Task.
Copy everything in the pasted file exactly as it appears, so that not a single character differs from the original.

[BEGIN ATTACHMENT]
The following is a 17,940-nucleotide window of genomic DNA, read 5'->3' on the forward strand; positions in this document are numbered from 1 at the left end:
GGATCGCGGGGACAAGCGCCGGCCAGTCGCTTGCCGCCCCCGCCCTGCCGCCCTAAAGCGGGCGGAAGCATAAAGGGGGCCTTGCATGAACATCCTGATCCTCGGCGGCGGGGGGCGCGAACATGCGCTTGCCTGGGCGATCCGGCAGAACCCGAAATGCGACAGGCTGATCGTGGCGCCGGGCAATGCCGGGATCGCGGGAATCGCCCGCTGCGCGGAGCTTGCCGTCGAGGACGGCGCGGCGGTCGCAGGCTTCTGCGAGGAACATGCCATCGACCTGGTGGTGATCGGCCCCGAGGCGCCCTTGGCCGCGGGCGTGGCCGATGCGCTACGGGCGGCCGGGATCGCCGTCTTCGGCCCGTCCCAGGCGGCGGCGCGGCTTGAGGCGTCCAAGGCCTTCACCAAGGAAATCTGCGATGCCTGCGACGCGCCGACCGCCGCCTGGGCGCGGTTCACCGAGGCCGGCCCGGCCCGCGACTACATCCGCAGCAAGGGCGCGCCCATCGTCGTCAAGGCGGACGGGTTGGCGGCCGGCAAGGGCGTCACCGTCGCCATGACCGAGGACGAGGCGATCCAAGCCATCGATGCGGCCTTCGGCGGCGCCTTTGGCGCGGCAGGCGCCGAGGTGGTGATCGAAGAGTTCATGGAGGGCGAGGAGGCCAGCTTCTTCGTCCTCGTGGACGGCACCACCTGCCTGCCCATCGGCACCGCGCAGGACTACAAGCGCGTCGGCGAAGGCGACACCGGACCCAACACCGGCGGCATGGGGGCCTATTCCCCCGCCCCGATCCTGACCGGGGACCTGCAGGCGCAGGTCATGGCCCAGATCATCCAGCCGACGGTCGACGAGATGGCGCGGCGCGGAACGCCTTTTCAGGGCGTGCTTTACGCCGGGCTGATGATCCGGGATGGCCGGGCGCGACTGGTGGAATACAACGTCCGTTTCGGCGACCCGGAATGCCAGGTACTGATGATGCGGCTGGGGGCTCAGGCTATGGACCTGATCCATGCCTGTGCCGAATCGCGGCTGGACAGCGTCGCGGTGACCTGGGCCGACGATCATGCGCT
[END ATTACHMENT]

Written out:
The following is a 17,940-nucleotide window of genomic DNA, read 5'->3' on the forward strand; positions in this document are numbered from 1 at the left end:
GGATCGCGGGGACAAGCGCCGGCCAGTCGCTTGCCGCCCCCGCCCTGCCGCCCTAAAGCGGGCGGAAGCATAAAGGGGGCCTTGCATGAACATCCTGATCCTCGGCGGCGGGGGGCGCGAACATGCGCTTGCCTGGGCGATCCGGCAGAACCCGAAATGCGACAGGCTGATCGTGGCGCCGGGCAATGCCGGGATCGCGGGAATCGCCCGCTGCGCGGAGCTTGCCGTCGAGGACGGCGCGGCGGTCGCAGGCTTCTGCGAGGAACATGCCATCGACCTGGTGGTGATCGGCCCCGAGGCGCCCTTGGCCGCGGGCGTGGCCGATGCGCTACGGGCGGCCGGGATCGCCGTCTTCGGCCCGTCCCAGGCGGCGGCGCGGCTTGAGGCGTCCAAGGCCTTCACCAAGGAAATCTGCGATGCCTGCGACGCGCCGACCGCCGCCTGGGCGCGGTTCACCGAGGCCGGCCCGGCCCGCGACTACATCCGCAGCAAGGGCGCGCCCATCGTCGTCAAGGCGGACGGGTTGGCGGCCGGCAAGGGCGTCACCGTCGCCATGACCGAGGACGAGGCGATCCAAGCCATCGATGCGGCCTTCGGCGGCGCCTTTGGCGCGGCAGGCGCCGAGGTGGTGATCGAAGAGTTCATGGAGGGCGAGGAGGCCAGCTTCTTCGTCCTCGTGGACGGCACCACCTGCCTGCCCATCGGCACCGCGCAGGACTACAAGCGCGTCGGCGAAGGCGACACCGGACCCAACACCGGCGGCATGGGGGCCTATTCCCCCGCCCCGATCCTGACCGGGGACCTGCAGGCGCAGGTCATGGCCCAGATCATCCAGCCGACGGTCGACGAGATGGCGCGGCGCGGAACGCCTTTTCAGGGCGTGCTTTACGCCGGGCTGATGATCCGGGATGGCCGGGCGCGACTGGTGGAATACAACGTCCGTTTCGGCGACCCGGAATGCCAGGTACTGATGATGCGGCTGGGGGCTCAGGCTATGGACCTGATCCATGCCTGTGCCGAATCGCGGCTGGACAGCGTCGCGGTGACCTGGGCCGACGATCATGCGCT